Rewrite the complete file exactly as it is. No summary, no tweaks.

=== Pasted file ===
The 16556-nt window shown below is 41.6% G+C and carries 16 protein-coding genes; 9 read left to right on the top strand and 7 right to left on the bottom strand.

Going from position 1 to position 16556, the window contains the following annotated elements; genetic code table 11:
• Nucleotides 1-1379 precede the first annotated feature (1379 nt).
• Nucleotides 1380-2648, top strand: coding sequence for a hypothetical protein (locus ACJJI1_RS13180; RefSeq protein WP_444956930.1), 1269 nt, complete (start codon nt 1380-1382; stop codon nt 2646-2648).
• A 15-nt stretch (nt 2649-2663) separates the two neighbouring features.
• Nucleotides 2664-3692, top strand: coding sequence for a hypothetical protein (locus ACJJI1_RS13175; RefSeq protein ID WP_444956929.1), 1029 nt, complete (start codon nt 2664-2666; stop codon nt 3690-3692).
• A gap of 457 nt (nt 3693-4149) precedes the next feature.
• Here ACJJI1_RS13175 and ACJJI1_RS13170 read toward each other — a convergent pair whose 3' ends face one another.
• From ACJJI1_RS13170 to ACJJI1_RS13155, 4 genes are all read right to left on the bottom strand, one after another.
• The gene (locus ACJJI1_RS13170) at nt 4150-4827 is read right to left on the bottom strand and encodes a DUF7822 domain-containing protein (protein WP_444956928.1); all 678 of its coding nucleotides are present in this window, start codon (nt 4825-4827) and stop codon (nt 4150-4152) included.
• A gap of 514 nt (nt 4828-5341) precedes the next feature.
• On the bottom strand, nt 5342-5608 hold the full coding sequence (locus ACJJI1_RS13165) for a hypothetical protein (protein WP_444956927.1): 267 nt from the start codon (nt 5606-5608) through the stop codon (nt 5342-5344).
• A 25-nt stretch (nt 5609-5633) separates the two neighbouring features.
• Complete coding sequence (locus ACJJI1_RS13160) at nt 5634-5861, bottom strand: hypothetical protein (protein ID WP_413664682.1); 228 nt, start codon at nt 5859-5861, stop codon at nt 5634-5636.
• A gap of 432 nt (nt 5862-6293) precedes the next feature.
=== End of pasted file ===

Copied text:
The 16556-nt window shown below is 41.6% G+C and carries 16 protein-coding genes; 9 read left to right on the top strand and 7 right to left on the bottom strand.

Going from position 1 to position 16556, the window contains the following annotated elements; genetic code table 11:
• Nucleotides 1-1379 precede the first annotated feature (1379 nt).
• Nucleotides 1380-2648, top strand: coding sequence for a hypothetical protein (locus ACJJI1_RS13180; RefSeq protein WP_444956930.1), 1269 nt, complete (start codon nt 1380-1382; stop codon nt 2646-2648).
• A 15-nt stretch (nt 2649-2663) separates the two neighbouring features.
• Nucleotides 2664-3692, top strand: coding sequence for a hypothetical protein (locus ACJJI1_RS13175; RefSeq protein ID WP_444956929.1), 1029 nt, complete (start codon nt 2664-2666; stop codon nt 3690-3692).
• A gap of 457 nt (nt 3693-4149) precedes the next feature.
• Here ACJJI1_RS13175 and ACJJI1_RS13170 read toward each other — a convergent pair whose 3' ends face one another.
• From ACJJI1_RS13170 to ACJJI1_RS13155, 4 genes are all read right to left on the bottom strand, one after another.
• The gene (locus ACJJI1_RS13170) at nt 4150-4827 is read right to left on the bottom strand and encodes a DUF7822 domain-containing protein (protein WP_444956928.1); all 678 of its coding nucleotides are present in this window, start codon (nt 4825-4827) and stop codon (nt 4150-4152) included.
• A gap of 514 nt (nt 4828-5341) precedes the next feature.
• On the bottom strand, nt 5342-5608 hold the full coding sequence (locus ACJJI1_RS13165) for a hypothetical protein (protein WP_444956927.1): 267 nt from the start codon (nt 5606-5608) through the stop codon (nt 5342-5344).
• A 25-nt stretch (nt 5609-5633) separates the two neighbouring features.
• Complete coding sequence (locus ACJJI1_RS13160) at nt 5634-5861, bottom strand: hypothetical protein (protein ID WP_413664682.1); 228 nt, start codon at nt 5859-5861, stop codon at nt 5634-5636.
• A gap of 432 nt (nt 5862-6293) precedes the next feature.